We recommend that the duration of intravenous antibiotic therapy be 4 weeks for native valve endocarditis and 6 weeks for prosthetic valve endocarditis. Our review shows that 16 of 17 (94%) cases of C. hominis prosthetic valve endocarditis were cured with a mean length of antimicrobial therapy of 6.5±2.0 weeks. Only 1 of the 16 patients who survived received therapy for less than 4 weeks. Valve replacement surgery is often needed as an adjunct to antimicrobial therapy. Our analysis shows that valve replacement was required in 27 (45%) cases: 20 native valves and 7 prosthetic valves.

A recent review of 45 cases of HACEK endocarditis reported a similar favorable prognosis: 2 of the 45 (4%) patients died. However, valve replacement surgery was required in 18 (40%) cases. The antimicrobial therapy used and the need for surgical intervention did not differ among cases caused by the different HACEK organisms [62].

In conclusion, Cardiobacterium endocarditis is a rare condition that is almost always caused by C. hominis. Unlike Haemophilus, Actinobacillus, and Kingella species, it rarely occurs in children (one case) [68]. The onset of C. hominis endocarditis is subacute with an extended duration of symptoms, usually accompanied by recurrent fever and frequently complicated by peripheral emboli and congestive heart failure. It has a favorable prognosis, often requiring a combination of medical and surgical therapy.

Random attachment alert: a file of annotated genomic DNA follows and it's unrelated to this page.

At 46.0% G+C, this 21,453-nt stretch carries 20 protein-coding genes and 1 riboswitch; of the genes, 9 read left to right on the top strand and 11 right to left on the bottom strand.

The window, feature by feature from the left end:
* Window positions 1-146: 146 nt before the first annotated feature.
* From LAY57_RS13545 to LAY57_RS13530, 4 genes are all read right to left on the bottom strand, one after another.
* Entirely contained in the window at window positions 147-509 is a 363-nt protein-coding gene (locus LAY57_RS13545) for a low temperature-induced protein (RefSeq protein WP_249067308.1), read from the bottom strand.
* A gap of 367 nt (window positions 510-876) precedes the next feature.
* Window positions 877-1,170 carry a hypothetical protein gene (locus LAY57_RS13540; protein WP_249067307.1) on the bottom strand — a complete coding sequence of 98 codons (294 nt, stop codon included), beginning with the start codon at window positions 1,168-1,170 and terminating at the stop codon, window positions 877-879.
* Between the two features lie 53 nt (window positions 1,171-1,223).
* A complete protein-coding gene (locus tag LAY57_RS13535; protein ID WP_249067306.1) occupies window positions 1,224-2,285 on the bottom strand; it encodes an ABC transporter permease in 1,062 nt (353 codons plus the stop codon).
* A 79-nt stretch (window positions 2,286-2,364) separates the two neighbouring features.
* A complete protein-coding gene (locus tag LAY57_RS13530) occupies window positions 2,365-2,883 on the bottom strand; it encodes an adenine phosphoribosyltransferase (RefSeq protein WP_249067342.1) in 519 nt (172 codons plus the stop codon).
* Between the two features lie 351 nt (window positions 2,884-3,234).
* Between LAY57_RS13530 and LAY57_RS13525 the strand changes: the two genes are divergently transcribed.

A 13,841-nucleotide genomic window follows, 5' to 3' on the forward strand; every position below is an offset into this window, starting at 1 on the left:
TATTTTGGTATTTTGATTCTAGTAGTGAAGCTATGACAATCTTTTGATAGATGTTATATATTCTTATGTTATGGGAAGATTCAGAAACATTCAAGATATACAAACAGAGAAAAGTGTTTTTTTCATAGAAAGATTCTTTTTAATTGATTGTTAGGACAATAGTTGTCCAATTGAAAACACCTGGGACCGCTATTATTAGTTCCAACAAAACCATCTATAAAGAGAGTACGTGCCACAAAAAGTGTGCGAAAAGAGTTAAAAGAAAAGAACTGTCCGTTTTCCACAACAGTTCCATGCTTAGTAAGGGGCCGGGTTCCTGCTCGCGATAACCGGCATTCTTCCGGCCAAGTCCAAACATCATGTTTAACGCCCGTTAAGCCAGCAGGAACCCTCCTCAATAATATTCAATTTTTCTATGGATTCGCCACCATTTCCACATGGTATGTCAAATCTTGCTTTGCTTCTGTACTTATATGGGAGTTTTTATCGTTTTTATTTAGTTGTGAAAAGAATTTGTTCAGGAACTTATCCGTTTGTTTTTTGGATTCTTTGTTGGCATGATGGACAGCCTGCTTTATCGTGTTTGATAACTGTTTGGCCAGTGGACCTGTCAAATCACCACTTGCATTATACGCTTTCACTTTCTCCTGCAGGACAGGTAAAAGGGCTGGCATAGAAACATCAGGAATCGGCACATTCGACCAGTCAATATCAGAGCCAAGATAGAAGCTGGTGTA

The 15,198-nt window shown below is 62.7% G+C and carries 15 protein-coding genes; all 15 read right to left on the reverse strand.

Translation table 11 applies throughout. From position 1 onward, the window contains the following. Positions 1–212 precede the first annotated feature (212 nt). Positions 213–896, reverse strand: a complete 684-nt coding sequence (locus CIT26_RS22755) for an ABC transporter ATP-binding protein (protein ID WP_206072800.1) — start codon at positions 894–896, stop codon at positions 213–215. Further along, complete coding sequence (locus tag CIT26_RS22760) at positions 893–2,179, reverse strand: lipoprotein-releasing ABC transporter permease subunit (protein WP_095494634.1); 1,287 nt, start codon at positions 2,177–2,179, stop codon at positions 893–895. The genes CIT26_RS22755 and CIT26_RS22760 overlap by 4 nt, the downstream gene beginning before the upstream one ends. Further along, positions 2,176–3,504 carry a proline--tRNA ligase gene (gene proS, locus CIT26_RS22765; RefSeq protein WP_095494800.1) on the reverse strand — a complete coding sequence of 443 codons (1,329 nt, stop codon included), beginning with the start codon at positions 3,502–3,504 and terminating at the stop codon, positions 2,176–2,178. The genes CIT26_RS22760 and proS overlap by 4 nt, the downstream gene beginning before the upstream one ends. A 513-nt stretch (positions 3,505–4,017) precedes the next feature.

The major limitations of our review are the small number of cases reported in the English-language literature and the difficulty in deriving conclusions from case reports (publication bias). Future multicenter studies, like the International Collaboration of Endocarditis cohort, are needed to help further describe C. hominis endocarditis.

Copyright information

© Springer-Verlag 2006